Accountants are turning their backs on the profession's long hours culture in favour of a better quality of life, according to a new report.
Research by recruitment group Hudson found that 78 per cent of accountancy employees will choose an employer who offers the most balanced lifestyle.
It could potentially create a talent drought for the future.
More than 2,500 employees from organisations across the United Kingdom were surveyed on their attitudes to the current workplace and expectations about the world of work in the future, of which more than 800 were employed
in accountancy. Nearly 62 per cent of accountancy professionals are uninspired by their profession and are planning to pursue other career options, with 76 per cent looking for a job that fulfils their life ambitions.
Flexible working patterns are high on the list of priorities, with 39 per cent considering freelancing as a possible career path, and 47 per cent preferring a career break to a cash bonus.
Sixty eight per cent believe quality of life is more important than their careers, although 53 per cent admit that networking outside of work hours is a necessary evil in their jobs.
Fifty three per cent are not concerned about loyalty to their employers, with 70 per
cent of accountancy professionals expecting to change jobs and even career several times throughout their working lives.
In fact, 30 per cent of employees favour becoming "serial careerists", gaining experience from a number of different business sectors and working disciplines.
However, money is still the most important factor in job choice for 77 per cent of accountants.
But a company's ethical and moral values are rising in importance, with 71 per cent preferring to work for a principled employer who demonstrates strong ethical values.
Guy Hayward, managing director at Hudson, said: "It is no secret that those who work in accountancy have always had a long hours culture and, to a degree, that goes with the territory and the rewards.
"However, the fact that so many employees are dissatisfied is cause for concern.
"The emergence of this burnout mentality poses a real danger to employers and to the industry's talent pool, especially as quality of life is more important than a career for so many.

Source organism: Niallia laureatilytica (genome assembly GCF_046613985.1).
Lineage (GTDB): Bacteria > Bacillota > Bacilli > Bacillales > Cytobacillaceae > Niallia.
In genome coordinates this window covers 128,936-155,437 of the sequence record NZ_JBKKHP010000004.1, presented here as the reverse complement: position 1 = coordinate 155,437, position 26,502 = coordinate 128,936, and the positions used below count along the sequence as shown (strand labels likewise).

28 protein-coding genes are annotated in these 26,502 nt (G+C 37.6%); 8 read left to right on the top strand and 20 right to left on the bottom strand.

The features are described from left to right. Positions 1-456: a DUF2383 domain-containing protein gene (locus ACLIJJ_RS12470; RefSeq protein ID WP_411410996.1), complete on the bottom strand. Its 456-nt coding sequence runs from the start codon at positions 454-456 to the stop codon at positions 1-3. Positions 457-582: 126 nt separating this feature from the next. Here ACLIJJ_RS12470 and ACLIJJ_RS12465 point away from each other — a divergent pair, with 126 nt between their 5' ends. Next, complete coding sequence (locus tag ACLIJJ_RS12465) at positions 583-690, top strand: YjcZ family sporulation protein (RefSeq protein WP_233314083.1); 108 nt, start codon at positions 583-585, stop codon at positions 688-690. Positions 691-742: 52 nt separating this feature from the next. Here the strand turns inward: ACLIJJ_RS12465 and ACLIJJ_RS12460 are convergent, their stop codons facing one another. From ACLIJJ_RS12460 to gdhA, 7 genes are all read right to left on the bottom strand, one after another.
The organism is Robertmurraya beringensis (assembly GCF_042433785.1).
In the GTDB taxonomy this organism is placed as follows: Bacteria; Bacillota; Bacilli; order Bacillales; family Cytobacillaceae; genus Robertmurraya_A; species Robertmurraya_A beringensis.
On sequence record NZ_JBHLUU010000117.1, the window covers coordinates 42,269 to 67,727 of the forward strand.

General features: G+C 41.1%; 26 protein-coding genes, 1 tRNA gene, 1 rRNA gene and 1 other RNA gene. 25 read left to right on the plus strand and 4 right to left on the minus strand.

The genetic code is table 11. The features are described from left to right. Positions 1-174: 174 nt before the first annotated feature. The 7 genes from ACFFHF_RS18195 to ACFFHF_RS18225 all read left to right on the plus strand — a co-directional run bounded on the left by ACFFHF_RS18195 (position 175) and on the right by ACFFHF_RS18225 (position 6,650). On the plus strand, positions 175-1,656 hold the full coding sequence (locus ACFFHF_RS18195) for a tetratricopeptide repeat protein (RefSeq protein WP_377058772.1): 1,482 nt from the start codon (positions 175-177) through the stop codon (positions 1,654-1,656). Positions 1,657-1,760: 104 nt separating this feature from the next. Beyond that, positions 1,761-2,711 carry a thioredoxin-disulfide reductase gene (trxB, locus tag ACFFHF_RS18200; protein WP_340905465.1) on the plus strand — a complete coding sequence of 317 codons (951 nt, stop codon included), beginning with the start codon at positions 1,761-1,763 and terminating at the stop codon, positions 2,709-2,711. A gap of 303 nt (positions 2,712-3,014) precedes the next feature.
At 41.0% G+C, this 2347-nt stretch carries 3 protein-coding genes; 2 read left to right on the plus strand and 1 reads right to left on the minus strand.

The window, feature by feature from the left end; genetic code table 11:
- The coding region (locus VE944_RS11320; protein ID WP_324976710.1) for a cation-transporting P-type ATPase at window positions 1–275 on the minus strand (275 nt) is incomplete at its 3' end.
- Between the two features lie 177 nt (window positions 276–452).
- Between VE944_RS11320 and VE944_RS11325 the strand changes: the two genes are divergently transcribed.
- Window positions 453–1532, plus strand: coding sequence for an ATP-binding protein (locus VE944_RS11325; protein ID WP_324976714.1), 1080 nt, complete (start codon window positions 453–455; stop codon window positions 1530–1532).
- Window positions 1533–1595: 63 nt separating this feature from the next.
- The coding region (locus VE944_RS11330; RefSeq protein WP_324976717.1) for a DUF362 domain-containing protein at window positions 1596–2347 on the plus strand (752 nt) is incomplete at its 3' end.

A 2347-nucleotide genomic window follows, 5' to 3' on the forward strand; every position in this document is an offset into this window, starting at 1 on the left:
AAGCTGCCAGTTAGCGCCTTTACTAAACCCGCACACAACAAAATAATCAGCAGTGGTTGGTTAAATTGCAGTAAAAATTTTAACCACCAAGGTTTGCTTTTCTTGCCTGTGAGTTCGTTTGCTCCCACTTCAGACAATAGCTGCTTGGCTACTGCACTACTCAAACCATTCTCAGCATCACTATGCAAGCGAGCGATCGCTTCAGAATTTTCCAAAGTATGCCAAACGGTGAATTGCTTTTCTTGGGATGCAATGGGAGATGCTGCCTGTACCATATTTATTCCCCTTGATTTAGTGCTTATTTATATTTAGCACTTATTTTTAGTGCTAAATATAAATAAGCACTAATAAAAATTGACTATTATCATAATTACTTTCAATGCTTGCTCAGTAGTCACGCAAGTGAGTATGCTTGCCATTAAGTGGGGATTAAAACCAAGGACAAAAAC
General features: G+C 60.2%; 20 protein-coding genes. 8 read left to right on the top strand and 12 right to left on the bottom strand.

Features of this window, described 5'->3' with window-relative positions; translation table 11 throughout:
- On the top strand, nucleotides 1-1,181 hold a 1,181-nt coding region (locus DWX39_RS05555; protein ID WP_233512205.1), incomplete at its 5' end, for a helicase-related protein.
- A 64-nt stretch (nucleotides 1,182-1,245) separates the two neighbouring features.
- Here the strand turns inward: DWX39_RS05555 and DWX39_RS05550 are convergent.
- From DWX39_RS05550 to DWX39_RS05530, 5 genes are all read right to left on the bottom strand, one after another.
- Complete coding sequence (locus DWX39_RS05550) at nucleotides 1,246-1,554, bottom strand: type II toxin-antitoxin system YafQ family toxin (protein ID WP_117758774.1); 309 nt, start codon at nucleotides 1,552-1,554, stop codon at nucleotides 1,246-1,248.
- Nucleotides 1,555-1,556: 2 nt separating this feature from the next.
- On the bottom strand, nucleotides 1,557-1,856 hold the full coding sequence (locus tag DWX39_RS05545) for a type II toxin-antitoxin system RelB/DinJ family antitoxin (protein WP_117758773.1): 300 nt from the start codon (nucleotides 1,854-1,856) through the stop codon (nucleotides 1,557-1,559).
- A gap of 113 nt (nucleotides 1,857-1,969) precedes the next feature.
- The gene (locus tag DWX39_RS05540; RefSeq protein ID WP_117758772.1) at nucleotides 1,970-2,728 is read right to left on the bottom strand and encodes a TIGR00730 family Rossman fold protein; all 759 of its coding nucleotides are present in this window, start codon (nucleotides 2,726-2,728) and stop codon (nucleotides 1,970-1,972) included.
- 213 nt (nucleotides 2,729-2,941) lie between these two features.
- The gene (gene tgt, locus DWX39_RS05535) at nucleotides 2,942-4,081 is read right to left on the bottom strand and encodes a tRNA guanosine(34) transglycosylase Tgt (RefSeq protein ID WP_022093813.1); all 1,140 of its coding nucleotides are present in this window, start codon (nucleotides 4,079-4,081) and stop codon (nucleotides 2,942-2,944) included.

"If employers are to address the challenge of talent attraction and retention with a contracting pool of available accountants, they should make concerted efforts to recognise and address employees' concerns about not only lifestyle balance, but also flexible working."
* Birmingham- based accountants Meager Wood Locke are warning businesses and consumers in Birmingham to be aware of a predicted increase in cheque fraud following the launch of chip and pin technology.
For the first time in a number of years cheque fraud is reported to be rising as increased security on credit cards has forced criminals to turn their attention back to cheques as a method of defrauding businesses and the public.
Colin Meager at MWL said: "Chip and pin has been successful in the fight against card fraud.
"However this means criminals are being forced to move elsewhere and use less secure payment systems.
"It is more important than ever that companies ensure that all forms of payment are a secure as they can be."
Before chip and pin technology such as BACS made electronic payments secure, however there is less security surrounding cheque payments.
Mr Meager said: "As businesses deal with so many transactions and cheques they are usually the prime target for fraudsters.
"Its not only businesses who need to be careful, consumers should watch out as well, selling items on websites is now more popular than ever so if a buyer sends you a cheque you should ensure you also have all their details, in case any problems occur."